Playing the Part

by Haider on September 11, 2009 · 9 comments

in Psychological

Last Saturday I had a minor procedure (the details of which I wouldn’t like to get into, cos they ain’t pretty!).

Looking back at the whole experience, one thing stood out as being highly amusing.

When I was told I needed to have the procedure three days before it, a very strange thing happened.

I started to act ill!

My intention wasn’t to deceive anybody. I just played the part of being ill, because I was convinced there was something wrong with me, even though I didn’t feel ill.

I started to walk slowly, speak slowly, my energy level went down and I began slouching. And, yes, I partly felt sorry for myself.

But when I realized I didn’t have to feel that way, my mood suddenly changed. I felt more energetic and felt that I can do a lot more than feel sorry for myself.

Tony Robbins writes a lot about our “emotional states” and how we can change them by simply changing our posture and the way we behave. Rather than slouch because we’re tired, we can feel tired because we slouch!

We have an enormous capacity to feel great, and huge energy reserves we don’t tap into because we’re too busy playing a part that doesn’t take these resources into consideration.

This explains why terminally ill patients can enjoy their last breaths, without feeling bad about their condition. They’re not playing the part of the patient.

We can play the part of the victim, the overworked professional, the patient, the social outcast, the bad parent and any of a long list of possible negative roles.

Or we can play a more positive role that helps us enjoy our days and make the most out of the resources we have available to us.

What role are you playing in your life, and how can you change that to enjoy what life has to offer you?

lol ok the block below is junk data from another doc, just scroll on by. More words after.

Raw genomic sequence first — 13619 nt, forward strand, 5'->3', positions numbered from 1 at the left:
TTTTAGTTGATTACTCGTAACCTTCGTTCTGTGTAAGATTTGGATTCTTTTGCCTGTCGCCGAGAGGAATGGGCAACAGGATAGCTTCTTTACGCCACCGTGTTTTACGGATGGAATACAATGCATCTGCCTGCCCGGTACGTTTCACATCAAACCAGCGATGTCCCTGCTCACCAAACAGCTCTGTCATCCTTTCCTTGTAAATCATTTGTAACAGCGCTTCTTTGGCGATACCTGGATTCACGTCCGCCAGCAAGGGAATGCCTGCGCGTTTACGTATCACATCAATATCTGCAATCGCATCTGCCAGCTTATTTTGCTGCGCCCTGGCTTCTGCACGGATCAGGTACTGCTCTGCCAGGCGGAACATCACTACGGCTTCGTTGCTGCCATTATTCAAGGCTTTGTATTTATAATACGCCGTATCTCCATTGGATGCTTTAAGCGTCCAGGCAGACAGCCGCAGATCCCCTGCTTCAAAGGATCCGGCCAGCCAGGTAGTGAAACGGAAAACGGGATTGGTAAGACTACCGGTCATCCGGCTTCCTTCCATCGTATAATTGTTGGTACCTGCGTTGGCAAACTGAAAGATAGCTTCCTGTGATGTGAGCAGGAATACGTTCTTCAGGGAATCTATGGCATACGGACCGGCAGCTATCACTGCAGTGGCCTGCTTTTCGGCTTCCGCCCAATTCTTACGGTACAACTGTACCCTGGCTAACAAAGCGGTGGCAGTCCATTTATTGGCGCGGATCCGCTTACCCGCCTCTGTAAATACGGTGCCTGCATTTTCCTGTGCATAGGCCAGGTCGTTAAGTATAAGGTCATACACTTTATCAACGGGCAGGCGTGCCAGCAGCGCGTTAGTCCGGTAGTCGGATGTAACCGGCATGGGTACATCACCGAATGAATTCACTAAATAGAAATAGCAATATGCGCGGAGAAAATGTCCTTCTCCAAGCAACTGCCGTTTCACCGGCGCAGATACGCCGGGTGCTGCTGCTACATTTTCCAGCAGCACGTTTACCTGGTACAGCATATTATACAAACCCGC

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{ 9 comments… read them below or add one }

1 Malcolm September 19, 2009 at 3:15 am

I love this. This is such a great example of unconscious mind over matter, and then conscious mind over unconscious mind.

I’ve noticed a very similar thing: One time I was really upset about something I’d done, and it was really stressing me out. I felt tired and angsty and just generally not at ease. Some time later, after I had done something else for awhile and distracted myself, I caught myself whistling cheerily. Much to my amusement, my initial reaction was along the lines of “wait! you’re supposed to be sad!”. I came super close to throwing myself back down into a pit of despair, but at the last second I realized how foolish that was and so I kept whistling and was no longer bothered by the past.

This was when I REALLY realized that you can choose your own mood.


PS: on the note of body affecting mood, I’ve heard that just saying “eee” out loud will convince your body that you’re smiling and so you will cheer up.
Malcolm´s last blog ..Living in Future’s Past My ComLuv Profile

2 Haider September 19, 2009 at 6:26 am

“Unconscious mind over matter, and then conscious mind over unconscious mind.”

That’s a genius way of putting it. Thanks!

It’s how we’re “supposed” to behave and feel that can screw up how we respond to our circumstances.

3 Malcolm September 20, 2009 at 4:41 pm

Exactly – and perception is everything.
Malcolm´s last blog ..Living in Future’s Past My ComLuv Profile

4 Ho'oponopono Clearing - Claus D Jensen October 4, 2009 at 12:51 pm

Hi, To change habbits of thoughts and action you often have to reprogram your subconscious mind. 96-98% of all we do and think is habitual. So we better create some good habits!

Thanks for sharing your story!

Claus D Jensen

5 Haider October 5, 2009 at 3:08 am

Dear Claus,

I agree that our subconscious plays the primary role in the way we think and behave, but conscious thought is needed to reprogram the subconscious mind.

Thank you for highlighting this point! :D

6 Abdulwahab Alhajji October 29, 2009 at 2:33 pm

hiiiii haider , so you have a blog!
and a very nice blog too hehe :D

i totally agree , the way a person acts can really affect their life

great writing , thanks alot :D

7 Haider October 30, 2009 at 12:29 pm

Hi Abdulwahab!

Nice to see you around here!

Thank you for your comment, and hope to see you soon!

8 B.Oz December 8, 2009 at 7:01 am

Same things when people come to see the dentist..
They don’t freak out till you tell them they have a carious tooth..
Then they start telling how sensitive it’s and how much it’s bugging them..

9 Haider December 8, 2009 at 12:18 pm

B.Oz, you just *had* to remind me about my teeth, didn’t you? :P

Actually, my wife once read all the possible side-effects of some medication she was taking and ended up experiencing all the symptoms. When she went to see the doctor he simply asked: “You read about the side-effects, didn’t you?”

And she was miraculously cured. :D

p.s. Loved your blog (but gonna have to disagree with you about the bangs ;) )

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